Otto Warmbier, the American student who died days after being released from North Korea in a coma, displayed no obvious signs of torture despite assertions by his parents and President Donald Trump, an Ohio medical examiner said Wednesday.
The coroner said the 22-year-old Jewish student, who had been sentenced to 15 years hard labor while visiting the reclusive country, had suffered brain damage caused by the lack of oxygen to the brain.
Coroner Lakshmi Sammarco could not say what caused the injury and said the cause of death may never be known.
“We don’t know what happened to him, and this is the bottom line,” she said.
The revelations came a day after Warmbier’s parents and Trump accused the reclusive regime of torturing the young man, who had been convicted of trying to steal a propaganda poster from a Pyongyang hotel.
“They kidnapped Otto, they tortured him, they intentionally injured him. They are not victims, they are terrorists,” Fred Warmbier said on the program “Fox and Friends.”The parents, in a series of TV interviews Tuesday, said their son showed signs of torture, including teeth that appeared to have been “rearranged,” and hands and feet that were disfigured.
After the airing of the interview, Trump for the first time accused North Korean leader Kim Jong-Un’s regime of torturing Warmbier.
Trump called the parents’ interview with Fox “great” and said: “Otto was tortured beyond belief by North Korea.”
But Sammarco, who examined Warmbier’s body after his death in June, said there was no clear evidence of physical torture — including no recently broken bones or damaged teeth.
“We’re never going to know, unless the people who were there come forward and say, ‘This is what happened to Otto,’” she said.
Sammarco said Warmbier’s body, including his skin, was in surprisingly good condition for someone who had reportedly been bedridden for more than a year, indicating he received regular care. Her office’s report said his body appeared “well-nourished.”
He died in Cincinnati in June 2017, less than a week after his return to the US. Sammarco said Warmbier was put on “comfort care” measures, such as removing a feeding tube.
The parents on Tuesday, for the first time, described the condition his family found him in when they went aboard an air ambulance that arrived June 13 in Cincinnati. His father said he was making an “involuntary, inhuman sound,” “staring blankly into space jerking violently,” and was blind and deaf with his head shaved.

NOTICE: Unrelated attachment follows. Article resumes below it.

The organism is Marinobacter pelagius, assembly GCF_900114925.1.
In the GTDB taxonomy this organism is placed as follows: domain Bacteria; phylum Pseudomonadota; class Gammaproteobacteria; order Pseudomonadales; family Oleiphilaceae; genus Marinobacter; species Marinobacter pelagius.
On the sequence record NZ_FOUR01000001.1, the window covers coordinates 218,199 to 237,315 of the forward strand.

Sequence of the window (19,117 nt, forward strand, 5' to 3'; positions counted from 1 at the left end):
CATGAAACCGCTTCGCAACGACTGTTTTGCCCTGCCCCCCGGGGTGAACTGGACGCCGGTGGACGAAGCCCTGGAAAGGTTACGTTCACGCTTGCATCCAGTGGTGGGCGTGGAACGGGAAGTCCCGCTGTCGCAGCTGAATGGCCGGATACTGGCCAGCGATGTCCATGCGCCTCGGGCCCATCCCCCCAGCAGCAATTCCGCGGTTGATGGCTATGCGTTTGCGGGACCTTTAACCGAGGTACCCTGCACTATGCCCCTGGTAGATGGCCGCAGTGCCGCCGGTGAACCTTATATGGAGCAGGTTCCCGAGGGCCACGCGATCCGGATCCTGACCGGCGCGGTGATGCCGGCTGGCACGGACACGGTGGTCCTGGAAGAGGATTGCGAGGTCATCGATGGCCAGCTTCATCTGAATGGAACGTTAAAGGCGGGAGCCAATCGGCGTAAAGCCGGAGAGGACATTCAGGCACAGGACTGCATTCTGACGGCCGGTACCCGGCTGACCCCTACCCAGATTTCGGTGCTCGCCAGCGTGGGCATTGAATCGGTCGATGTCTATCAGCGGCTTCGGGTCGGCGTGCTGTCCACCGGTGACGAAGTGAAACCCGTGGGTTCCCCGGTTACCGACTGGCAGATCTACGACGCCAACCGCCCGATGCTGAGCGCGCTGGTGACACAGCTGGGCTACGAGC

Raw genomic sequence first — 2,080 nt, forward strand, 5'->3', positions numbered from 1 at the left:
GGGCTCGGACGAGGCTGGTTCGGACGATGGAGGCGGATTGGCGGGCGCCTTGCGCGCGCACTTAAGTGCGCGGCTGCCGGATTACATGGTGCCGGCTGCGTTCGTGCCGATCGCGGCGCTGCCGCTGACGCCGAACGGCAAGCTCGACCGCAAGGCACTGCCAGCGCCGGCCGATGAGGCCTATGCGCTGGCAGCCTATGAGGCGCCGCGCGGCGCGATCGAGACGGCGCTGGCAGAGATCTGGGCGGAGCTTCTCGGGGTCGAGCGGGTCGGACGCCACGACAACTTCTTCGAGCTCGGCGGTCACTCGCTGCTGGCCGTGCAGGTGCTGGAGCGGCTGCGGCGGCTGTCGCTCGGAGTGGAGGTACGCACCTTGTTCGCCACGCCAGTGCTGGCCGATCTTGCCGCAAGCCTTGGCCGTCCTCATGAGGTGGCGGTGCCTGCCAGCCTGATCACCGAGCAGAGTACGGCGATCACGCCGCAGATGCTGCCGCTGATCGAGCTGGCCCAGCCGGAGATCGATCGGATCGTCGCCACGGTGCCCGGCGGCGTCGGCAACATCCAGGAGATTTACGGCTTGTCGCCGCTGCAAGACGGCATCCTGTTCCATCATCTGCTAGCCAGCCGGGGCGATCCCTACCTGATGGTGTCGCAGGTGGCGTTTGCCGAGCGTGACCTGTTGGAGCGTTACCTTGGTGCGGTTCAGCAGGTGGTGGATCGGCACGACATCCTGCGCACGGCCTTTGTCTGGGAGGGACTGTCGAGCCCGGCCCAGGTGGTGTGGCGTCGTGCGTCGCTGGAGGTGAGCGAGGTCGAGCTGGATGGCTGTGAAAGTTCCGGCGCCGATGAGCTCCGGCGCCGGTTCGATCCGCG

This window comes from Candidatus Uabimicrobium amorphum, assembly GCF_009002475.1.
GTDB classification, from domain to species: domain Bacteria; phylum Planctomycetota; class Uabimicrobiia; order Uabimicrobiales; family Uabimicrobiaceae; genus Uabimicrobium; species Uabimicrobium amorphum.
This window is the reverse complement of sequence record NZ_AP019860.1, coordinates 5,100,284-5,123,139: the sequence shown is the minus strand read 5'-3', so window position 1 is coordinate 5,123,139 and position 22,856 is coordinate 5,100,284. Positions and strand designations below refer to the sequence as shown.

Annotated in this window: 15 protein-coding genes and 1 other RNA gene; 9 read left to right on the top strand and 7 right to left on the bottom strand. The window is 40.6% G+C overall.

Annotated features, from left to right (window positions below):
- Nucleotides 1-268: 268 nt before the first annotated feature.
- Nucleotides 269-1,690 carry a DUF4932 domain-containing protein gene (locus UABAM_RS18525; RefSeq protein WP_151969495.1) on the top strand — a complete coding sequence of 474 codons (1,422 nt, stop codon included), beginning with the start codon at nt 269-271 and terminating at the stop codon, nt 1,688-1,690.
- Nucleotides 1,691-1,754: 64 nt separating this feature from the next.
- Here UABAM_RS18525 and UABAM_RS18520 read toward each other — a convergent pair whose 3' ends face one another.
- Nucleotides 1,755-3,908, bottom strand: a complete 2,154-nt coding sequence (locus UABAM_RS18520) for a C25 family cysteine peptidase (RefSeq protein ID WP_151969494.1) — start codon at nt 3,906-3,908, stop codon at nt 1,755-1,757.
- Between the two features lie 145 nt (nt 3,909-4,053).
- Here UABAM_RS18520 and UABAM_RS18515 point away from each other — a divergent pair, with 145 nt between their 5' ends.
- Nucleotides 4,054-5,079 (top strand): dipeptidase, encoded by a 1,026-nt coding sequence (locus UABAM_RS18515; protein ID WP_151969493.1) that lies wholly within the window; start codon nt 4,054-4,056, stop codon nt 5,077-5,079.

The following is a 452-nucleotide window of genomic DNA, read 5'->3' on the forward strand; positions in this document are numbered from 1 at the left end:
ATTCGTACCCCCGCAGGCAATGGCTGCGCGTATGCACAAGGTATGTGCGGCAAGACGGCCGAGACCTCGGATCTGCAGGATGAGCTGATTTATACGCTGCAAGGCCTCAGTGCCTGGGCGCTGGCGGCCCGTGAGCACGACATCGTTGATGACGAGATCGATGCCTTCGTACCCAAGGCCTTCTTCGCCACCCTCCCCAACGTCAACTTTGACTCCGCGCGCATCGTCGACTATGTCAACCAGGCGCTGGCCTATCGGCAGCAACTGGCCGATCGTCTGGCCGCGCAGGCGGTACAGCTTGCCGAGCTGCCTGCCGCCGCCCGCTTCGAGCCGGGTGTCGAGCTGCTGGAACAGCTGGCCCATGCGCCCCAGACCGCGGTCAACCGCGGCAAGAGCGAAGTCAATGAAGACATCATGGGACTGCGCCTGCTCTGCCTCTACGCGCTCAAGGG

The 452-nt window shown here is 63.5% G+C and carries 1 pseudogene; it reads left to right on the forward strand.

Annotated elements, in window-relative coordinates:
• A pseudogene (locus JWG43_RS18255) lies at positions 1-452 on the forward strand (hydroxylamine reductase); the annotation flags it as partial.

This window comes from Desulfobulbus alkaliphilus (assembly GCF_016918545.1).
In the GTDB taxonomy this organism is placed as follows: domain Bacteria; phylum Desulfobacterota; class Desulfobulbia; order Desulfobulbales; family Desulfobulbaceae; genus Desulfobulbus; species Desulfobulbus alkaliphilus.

The coroner’s report dated September 11 shows the cause of death for the University of Virginia student as complications from brain-damaging oxygen deprivation through “an unknown insult more than a year prior to death.” The medical term for his condition was called “chronic anoxic/ischemic encephalopathy.” The manner of death was listed as “undetermined.”University of Cincinnati Health doctors said in June that Warmbier was in a state of “unresponsive wakefulness” and had suffered a “severe neurological injury” of uncertain cause.
While Warmbier’s family declined an autopsy, Sammarco said her office used extensive medical scanning and imaging for a “virtual autopsy” and that nothing more would have been gained by doing an autopsy so long after his brain damage occurred.
Warmbier’s body displayed only a few small scars, all but one of which could be traced to medical instruments, she said, adding that the Warmbiers’ TV interviews had prompted her to publicly reveal her findings.
“They’re grieving parents. I can’t really make comments on their perceptions,” she added.
Warmbier’s father didn’t respond immediately Wednesday to requests for comment.
Three Americans accused of various crimes against the state are behind bars in the North, which is engaged in a tense standoff with the Trump administration over its banned missile and nuclear weapons programs.
North Korea has denied mistreating Warmbier, sentenced to 15 years of hard labor in March 2016 for allegedly stealing a propaganda poster two months earlier.
North Korea has claimed Warmbier fell into a coma that resulted from botulism and a sleeping pill.
Sammarco said she agreed with UC Health system doctors who treated Warmbier and said they found no evidence of botulism.